Florence which included diplomatic missions to various European courts.
It is best to be both feared and loved; however, if one cannot be both it is better to be feared than loved.
A man who wishes to profess at all times will come to ruin among so many who are not good.
Thus it is well to seem merciful faithful humane religious and upright and also to be so but the mind should remain so balanced that were it needful not to be so you should be able and know how to change to the contrary.
For it must be noted, that men must either be caressed or else annihilated; they will revenge themselves for small injuries, but cannot do so for great ones; the injury therefore that we do to a man must be such that we need not fear his vengeance.
It is safer to be feared than loved
A prince is also esteemed when he is a true friend and a true enemy.
When a newly acquired State has been accustomed, as I have said, to live under its own laws and in freedom, there are three methods whereby it may be held. The first is to destroy it; the second, to go and reside there in person; the third, to suffer it to live on under its own laws, subjecting it to a tribute, and entrusting its government to a few of the inhabitants who will keep the rest your friends
For on Cardinal Rohan saying to me that the Italians did not understand war, I replied that the French did not understand politics.
It must be considered that there is nothing more difficult to carry out, nor more doubtful of success, nor more dangerous to handle, than to initiate a new order of things.
A prince must not have any other object nor any other thoughtà but war, its institutions, and its discipline; because that is the only art befitting one who commands.
For one change always leaves a dovetail into which another will fit.
Men ought either to be well treated or crushed, because they can avenge themselves of lighter injuries, of more serious ones they cannot; therefore the injury that is to be done to a man ought to be of such a kind that one does not stand in fear of revenge.
A prudent man should always follow in the path trodden by great men and imitate those who are most excellent, so that if he does not attain to their greatness, at any rate he will get some tinge of it.
For that reason, let a prince have the credit of conquering and holding his state, the means will always be considered honest, and he will be praised by everybody because the vulgar are always taken by what a thing seems to be and by what comes of it; and in the world there are only the vulgar, for the few find a place there only when the many have no ground to rest on.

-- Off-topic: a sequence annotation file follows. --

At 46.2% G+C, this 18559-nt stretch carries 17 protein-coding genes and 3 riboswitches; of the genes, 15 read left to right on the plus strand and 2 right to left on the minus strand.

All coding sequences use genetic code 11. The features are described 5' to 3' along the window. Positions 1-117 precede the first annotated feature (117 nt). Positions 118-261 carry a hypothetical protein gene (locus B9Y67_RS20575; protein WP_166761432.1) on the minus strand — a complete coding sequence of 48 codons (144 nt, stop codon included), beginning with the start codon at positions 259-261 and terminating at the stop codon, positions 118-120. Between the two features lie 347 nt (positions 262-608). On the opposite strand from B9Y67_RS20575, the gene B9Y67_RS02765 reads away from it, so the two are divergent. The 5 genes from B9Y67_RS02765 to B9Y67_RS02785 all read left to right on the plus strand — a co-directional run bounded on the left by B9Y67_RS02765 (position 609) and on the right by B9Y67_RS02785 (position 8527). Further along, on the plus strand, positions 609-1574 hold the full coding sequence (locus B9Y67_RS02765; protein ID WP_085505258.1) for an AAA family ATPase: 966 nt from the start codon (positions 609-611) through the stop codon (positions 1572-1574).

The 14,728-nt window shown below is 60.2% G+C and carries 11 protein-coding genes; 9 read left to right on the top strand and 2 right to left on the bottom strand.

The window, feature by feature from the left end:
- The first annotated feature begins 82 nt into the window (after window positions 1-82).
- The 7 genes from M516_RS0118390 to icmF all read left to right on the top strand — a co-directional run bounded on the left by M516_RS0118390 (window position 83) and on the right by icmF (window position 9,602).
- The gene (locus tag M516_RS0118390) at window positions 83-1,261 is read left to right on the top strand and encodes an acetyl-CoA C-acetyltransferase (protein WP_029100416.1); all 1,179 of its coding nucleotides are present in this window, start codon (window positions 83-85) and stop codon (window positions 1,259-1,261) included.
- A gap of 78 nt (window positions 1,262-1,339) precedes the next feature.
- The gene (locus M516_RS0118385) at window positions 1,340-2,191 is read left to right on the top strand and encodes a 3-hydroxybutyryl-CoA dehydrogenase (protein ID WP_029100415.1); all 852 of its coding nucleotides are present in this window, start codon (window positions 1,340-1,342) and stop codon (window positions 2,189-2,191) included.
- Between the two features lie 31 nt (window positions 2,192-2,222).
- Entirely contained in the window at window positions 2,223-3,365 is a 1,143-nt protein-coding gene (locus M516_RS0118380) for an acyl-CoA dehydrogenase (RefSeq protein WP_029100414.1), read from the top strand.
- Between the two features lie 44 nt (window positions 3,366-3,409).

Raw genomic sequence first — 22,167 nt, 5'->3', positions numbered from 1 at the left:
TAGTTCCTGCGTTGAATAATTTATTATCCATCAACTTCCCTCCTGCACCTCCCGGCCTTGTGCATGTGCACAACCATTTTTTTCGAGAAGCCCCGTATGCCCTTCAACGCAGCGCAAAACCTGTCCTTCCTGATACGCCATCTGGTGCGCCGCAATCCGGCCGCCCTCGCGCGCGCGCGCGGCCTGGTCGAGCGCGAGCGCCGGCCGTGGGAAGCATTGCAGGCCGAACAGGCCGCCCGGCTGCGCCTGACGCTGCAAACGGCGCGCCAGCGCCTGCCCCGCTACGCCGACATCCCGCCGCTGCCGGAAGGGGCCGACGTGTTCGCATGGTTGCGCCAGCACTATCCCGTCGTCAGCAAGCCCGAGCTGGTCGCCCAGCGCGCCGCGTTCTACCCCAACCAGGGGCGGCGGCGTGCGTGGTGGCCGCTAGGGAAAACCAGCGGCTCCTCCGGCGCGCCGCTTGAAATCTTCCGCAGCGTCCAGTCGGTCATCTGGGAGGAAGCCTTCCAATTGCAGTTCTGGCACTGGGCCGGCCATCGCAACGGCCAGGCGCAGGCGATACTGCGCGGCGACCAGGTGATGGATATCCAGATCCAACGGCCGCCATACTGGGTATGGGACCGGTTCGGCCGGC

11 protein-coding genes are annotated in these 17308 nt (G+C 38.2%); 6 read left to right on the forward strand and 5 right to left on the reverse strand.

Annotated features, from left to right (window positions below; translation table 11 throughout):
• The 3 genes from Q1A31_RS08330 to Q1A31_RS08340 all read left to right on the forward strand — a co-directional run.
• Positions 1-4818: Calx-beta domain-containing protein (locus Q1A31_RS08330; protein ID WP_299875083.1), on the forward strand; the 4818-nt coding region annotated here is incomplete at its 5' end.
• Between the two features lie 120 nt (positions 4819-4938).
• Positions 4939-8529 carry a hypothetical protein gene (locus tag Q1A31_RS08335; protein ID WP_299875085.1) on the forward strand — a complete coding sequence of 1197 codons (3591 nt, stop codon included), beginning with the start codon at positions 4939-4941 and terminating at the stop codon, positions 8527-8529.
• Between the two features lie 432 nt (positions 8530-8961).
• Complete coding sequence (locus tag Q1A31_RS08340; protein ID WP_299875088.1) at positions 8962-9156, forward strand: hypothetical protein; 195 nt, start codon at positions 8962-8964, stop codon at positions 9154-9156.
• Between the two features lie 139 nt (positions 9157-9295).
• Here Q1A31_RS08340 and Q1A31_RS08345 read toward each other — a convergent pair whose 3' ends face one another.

Nevertheless, that our freewill may not be altogether extinguished, I think it may be true that fortune is the ruler of half our actions, but that she allows the other half or a little less to be governed by us.
A wise prince then...should never be idle in times of peace but should industriously lay up stores of which to avail himself in times of adversity so that when Fortune abandons him he may be prepared to resist her blows.
For, besides what has been said, it should be borne in mind that the temper of the multitude is fickle, and that while it is easy to persuade them of a thing, it is hard to fix them in that persuasion
The vulgar crowd always is taken by appearances, and the world consists chiefly of the vulgar.
And although one should not reason about Moses, as he was a mere executor of things that had been ordered for him by God, nonetheless he should be admired if only for that grace which made him deserving of speaking with God.
For, in truth, there is no sure way of holding other than by destroying
There is no other way to guard yourself against flattery than by making men understand that telling you the truth will not offend you.
And in examining their life and deeds it will be seen that they owed nothing to fortune but the opportunity which gave them matter to be shaped into the form that they thought fit; and without that opportunity their powers would have been wasted, and without their powers the opportunity would have come in vain.
He who becomes a Prince through the favour of the people should always keep on good terms with them; which it is easy for him to do, since all they ask is not to be oppressed
Therefore a wise prince ought to adopt such a course that his citizens will always in every sort and kind of circumstance have need of the state and of him, and then he will always find them faithful.
And truly it is a very natural and ordinary thing to desire to acquire, and always, when men do it who can, they will be praised or not blamed; but when they cannot, and wish to do it anyway, here lies the error and the blame.
I hold strongly to this: that it is better to be impetuous than circumspect; because fortune is a woman and if she is to be submissive it is necessary to beat and coerce her.
Therefore it is unnecessary for a prince to have all the good qualities I have enumerated, but it is very necessary to appear to have them. And I shall dare to say this also, that to have them and always to observe them is injurious, and that to appear to have them is useful; to appear merciful, faithful, humane, religious, upright, and to be so, but with a mind so framed that should you require not to be so, you may be able and know how to change to the opposite.
Any man who tries to be good all the time is bound to come to ruin among the great number who are not good. Hence a prince who wants to keep his authority must learn how not to be good, and use that knowledge, or refrain from using it, as necessity requires.
In conclusion, the arms of others either fall from your back, or they weigh you down, or they bind you fast.
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